- The impact of disasters on agriculture and food security26/11/2015
- Food security and humanitarian implications in West Africa and the Sahel - FAO/WFP Joint Note, October 2015 (in FRENCH)25/11/2015
- Madagascar - Locust situation bulletin N. 23 - August-September 2015 (in FRENCH)25/11/2015
- FAO Mali - Information bulletin November 2015 (in FRENCH)24/11/2015
- FAO helps countries prevent and control Rift Valley Fever23/11/2015
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The FAO Component of the Consolidated Appeals 2013
This year’s Consolidated Appeals Process (CAP) draws attention to acute humanitarian needs in 16 countries, calling for financial support to help save the lives and livelihoods of some of the world’s poorest and most vulnerable people.
The 2013 CAP shows that conflict, natural disasters, climate change and volatile food prices continue to undermine food and nutrition security around the world – hitting hard those who rely on farming, fishing, herding or forest resources for their food and income.
CAP 2013 – List of Countries
The Food and Agriculture Organization of the United Nations (FAO) works with partners to prepare for and respond more effectively to food and agricultural threats and emergencies across the globe.
FAO’s first priority is to help crisis-affected farming families – many of whom have lost all of their productive assets such as seeds, fishing gear and livestock – produce their own food and rebuild their lives and livelihoods as quickly as possible. At the same time, FAO’s emergency assistance increasingly supports and feeds intodue to multiple hazards.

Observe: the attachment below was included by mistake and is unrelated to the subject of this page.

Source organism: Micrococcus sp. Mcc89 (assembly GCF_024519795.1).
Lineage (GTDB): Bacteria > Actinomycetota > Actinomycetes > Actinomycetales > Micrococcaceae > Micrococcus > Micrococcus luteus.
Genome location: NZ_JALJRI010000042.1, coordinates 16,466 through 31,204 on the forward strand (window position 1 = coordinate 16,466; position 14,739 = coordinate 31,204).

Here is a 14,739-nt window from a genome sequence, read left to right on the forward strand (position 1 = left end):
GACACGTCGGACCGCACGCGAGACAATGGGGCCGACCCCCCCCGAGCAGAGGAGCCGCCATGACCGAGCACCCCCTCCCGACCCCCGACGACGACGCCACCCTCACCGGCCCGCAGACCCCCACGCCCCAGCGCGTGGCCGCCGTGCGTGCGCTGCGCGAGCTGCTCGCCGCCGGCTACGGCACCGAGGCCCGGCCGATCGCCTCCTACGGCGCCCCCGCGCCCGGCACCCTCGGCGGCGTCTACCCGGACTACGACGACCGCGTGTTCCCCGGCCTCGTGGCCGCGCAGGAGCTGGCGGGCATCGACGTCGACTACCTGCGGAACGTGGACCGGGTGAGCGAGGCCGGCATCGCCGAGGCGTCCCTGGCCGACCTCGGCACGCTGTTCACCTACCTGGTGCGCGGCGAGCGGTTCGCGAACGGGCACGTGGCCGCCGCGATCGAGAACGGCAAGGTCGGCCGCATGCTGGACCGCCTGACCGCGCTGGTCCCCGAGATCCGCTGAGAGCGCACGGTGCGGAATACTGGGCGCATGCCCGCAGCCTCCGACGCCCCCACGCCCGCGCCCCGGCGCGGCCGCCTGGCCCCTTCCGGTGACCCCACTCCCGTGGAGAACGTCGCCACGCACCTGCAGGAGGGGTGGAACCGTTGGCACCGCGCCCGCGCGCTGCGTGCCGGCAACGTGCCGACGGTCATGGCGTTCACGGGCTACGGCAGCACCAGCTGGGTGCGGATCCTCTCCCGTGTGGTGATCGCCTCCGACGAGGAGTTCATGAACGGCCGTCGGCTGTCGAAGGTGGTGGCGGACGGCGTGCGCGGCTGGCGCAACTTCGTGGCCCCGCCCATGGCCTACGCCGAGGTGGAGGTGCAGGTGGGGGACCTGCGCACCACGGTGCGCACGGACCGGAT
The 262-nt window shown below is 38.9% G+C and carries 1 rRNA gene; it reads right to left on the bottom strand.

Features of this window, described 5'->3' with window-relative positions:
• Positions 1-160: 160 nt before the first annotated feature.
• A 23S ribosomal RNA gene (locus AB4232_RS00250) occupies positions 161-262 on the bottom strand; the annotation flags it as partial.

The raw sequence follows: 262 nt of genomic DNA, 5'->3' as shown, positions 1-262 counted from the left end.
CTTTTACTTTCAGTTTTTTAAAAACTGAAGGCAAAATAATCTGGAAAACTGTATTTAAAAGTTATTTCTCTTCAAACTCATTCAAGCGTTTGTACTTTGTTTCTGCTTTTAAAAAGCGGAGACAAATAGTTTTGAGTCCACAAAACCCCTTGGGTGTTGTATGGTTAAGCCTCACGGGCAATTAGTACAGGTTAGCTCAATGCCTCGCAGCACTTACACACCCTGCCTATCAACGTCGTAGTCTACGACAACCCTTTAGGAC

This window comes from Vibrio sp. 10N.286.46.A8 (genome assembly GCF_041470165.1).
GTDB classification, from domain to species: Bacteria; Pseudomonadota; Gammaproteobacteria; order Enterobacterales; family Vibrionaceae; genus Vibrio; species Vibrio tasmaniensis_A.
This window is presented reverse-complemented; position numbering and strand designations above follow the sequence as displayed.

The frequency, complexity and scale of crises affecting food and agriculture make it increasingly difficult for smallholder producers to cope and recover each time. That is why disaster risk reduction and resilience – from protecting and strengthening sustainable livelihood systems toand to developing institutional capacity to manage risks – figure so prominently in FAO’s strategies and programmes. To build a world without hunger, we need to ensure that vulnerable farmers, fishers, foresters and other at-risk groups are better able to withstand and bounce back from these shocks so they can provide for themselves and their families.
FAO’s close collaboration with international and local partners and counterparts responds to the ever increasing challenges faced by poor farming households affected by crises. Accordingly, we have substantially increased our focus on gender and accountability to affected populations. In co-leading the global Food Security Cluster, FAO, along with the World Food Programme (WFP), is also working with partners to ensure that the humanitarian response is well-coordinated, timely, efficient and effective. The FAO Component of the 2013 CAP is mainly the result of this coordination at country level.
Humanitarian assistance – from prevention and preparedness to response and rehabilitation – is more pressing than ever before. Natural disasters, food price volatility, conflict and displacement continue to prevent many from meeting their most basic needs. Together, we can meet these challenges head-on. With your support, we can help save lives today and build more resilient and food-secure communities for tomorrow.